Rather abashed, Mary Loli was saying: “Later on; I’ll tell her afterwards . . .” We were walking along in procession reciting the rosary, and it was hardly proper to halt for a mere message.
Confused, I did not know whose side to take. But Rosario, who had seen the time I had been having, insisted: “Not on your life; you’re to tell her this minute. You can’t leave this poor lady with such a worry on her mind.”
Mary Loli and I drew slightly away from the procession. Disconcerted, and still fearful of what might be in store for me, I bent down for the little girl to whisper in my ear.
In a clear voice she gave me the message. “Our Lady says your son is in Heaven.”
I cannot say precisely what happened after that. Everything about me seemed in such a whirl that it is no easy matter to reconstruct the scene. Everything, absolutely everything, was as nought beside that one sentence.
The only thing I remember clearly was hugging Mary Loli as if I were embracing Miguel. Then, I found myself hugging Rosario. She, too, was crying. She was saying so many things at the same time that I could not hear her. People were milling round about us; it was like being on a roller-coaster with more and more people joining us as we spun round. I could see Fr. Marichalar, Fr. Corta, Eduardo Santa Maria, the sergeantmajor of the Civil Guard . . . They were all looking at me, fright mingling with emotion in their faces. Alarmed at this interruption, Conchita’s mother came over to comfort me. “If she’s crying because they haven’t given her the crucifix to kiss, tell the lady that they haven’t given it to me tonight, either.”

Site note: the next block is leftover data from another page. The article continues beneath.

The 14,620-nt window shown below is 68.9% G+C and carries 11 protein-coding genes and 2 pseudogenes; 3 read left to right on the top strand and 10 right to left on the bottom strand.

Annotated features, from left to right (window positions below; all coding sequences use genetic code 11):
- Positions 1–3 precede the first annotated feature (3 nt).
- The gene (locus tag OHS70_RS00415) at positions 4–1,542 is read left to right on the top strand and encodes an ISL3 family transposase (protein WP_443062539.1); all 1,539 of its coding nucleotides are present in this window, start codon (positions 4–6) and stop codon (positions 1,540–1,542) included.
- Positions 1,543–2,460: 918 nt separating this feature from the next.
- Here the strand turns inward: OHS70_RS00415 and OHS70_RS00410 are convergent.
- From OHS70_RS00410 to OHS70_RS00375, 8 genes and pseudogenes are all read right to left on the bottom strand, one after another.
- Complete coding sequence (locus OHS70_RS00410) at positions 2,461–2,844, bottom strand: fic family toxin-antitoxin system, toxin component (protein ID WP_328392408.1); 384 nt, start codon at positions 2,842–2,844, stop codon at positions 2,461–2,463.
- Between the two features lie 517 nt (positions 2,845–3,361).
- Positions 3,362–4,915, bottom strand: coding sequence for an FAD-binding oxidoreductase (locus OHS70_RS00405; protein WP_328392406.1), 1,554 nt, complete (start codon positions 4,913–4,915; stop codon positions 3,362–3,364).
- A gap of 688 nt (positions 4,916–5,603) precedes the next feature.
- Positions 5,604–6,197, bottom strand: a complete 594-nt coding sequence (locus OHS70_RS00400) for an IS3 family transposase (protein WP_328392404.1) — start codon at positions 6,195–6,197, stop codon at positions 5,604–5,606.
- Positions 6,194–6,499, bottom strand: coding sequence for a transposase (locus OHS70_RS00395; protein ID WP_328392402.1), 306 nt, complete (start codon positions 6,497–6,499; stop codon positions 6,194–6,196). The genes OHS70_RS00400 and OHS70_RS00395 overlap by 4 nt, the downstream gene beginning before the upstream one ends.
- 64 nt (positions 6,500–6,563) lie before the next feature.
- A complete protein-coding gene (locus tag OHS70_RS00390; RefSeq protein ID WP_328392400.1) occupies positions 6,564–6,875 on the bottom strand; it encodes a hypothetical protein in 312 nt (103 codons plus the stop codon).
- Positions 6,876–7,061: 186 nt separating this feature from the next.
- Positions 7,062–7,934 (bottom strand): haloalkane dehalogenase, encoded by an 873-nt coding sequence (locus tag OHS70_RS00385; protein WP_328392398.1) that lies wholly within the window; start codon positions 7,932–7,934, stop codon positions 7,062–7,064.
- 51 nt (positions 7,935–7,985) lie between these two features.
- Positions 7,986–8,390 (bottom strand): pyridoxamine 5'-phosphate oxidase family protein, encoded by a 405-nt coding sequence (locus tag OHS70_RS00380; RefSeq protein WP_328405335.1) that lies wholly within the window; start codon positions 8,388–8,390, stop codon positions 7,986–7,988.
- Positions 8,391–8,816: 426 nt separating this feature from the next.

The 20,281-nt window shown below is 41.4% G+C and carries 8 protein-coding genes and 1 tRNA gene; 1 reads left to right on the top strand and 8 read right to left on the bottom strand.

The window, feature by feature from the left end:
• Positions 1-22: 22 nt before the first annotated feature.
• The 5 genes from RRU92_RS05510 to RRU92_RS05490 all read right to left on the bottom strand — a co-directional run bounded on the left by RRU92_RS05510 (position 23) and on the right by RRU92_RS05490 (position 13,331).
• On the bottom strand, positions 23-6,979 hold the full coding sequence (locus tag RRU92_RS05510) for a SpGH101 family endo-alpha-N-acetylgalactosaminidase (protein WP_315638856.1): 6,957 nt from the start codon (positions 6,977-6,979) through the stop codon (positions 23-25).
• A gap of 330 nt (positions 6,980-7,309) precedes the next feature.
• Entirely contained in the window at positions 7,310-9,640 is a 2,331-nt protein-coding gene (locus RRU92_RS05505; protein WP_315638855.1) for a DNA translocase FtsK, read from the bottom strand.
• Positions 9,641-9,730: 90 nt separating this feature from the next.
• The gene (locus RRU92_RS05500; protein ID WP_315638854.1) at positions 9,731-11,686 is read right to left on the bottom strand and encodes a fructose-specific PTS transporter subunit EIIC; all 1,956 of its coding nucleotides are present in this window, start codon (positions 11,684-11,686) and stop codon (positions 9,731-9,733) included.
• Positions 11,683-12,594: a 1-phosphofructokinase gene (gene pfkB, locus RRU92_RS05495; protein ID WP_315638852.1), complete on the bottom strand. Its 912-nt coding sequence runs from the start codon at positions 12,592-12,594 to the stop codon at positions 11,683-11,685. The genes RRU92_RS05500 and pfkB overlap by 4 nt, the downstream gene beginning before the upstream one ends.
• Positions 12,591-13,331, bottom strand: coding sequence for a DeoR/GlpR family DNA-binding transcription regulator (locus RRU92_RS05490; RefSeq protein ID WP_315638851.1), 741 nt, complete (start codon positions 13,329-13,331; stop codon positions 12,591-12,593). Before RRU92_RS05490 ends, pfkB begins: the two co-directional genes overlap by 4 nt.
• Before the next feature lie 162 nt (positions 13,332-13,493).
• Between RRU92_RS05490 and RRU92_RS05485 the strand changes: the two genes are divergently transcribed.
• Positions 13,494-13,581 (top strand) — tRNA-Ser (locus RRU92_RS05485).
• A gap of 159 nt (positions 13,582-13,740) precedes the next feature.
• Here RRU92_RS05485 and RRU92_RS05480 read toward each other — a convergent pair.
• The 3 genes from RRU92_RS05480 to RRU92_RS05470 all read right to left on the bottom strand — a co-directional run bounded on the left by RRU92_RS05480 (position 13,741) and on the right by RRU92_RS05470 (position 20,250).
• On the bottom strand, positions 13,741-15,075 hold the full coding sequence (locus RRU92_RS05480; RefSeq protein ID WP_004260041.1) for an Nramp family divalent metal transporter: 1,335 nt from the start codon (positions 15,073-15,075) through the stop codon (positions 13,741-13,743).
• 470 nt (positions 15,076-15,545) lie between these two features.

They told her mine were tears of joy; the good woman looked relieved. The rest of that rosary was like winging up to Heaven. All my earlier depression had disappeared; I recollect handing Rosario Santa Maria my walking-stick and clinging to Mary Loli’s arm. Never in my life had I felt so light-hearted or so secure. Tears still stinging my eyes, we rejoined the procession through the streets in those early hours before dawn. I think I prayed more with my eyes than with my lips. Mary Loli was saying over and over: “Don’t cry, don’t cry . . .” But, there was no taking any notice of her plea. There was so much to cry about! She insisted: “You ought to be very happy.”
Now, I did not bother to look where I was going. I no longer needed a torch; Mary Loli’s arm was firm in mine. Full of confidence in her guidance and trust in the Blessed Virgin, I walked the rest of the way gazing up at the heavens. I have never seen the sky so clear and studded with stars; every twinkle was a smile.
It was 3 a.m. when we reached the tavern. Mary Loli’s visions had been announced for 4:30 a.m. Still stunned by what had happened to me, I saw Rosario whispering to Mary Loli. “But, my dear child,” she exclaimed, “don’t keep it to yourself . . .! Tell her now.” Coming over to me, Rosario added: “Mary Loli says the message she gave you is incomplete, but as you started to cry she couldn’t go on telling you the rest of it.”
What the child had to tell me this time left me still more overcome. “She also told me that your son is very happy, extremely happy, and he’s at your side ‘every day’.“
She at once went on to confirm what Rosario had already intimated. “I already knew your son was in Heaven; Our Lady told me so yesterday. But she also said, “Don’t tell the lady until tomorrow, after Sunday Mass,’ That’s why I kept quiet about it until now.“
Such subtlety could not be the work of a child. Moved, I enjoined Mary Loli time and again to tell the Virgin, when next she saw her, to ask anything she wished of me, for, whatever it was, I would gladly give it to her. Afterwards, however, whenever I inquired whether she had conveyed my request to the Virgin, she replied that she had “forgotten.” I told myself, by this “forgetfulness,” she wished to give me to understand that when the Virgin gave something, she gave it unconditionally.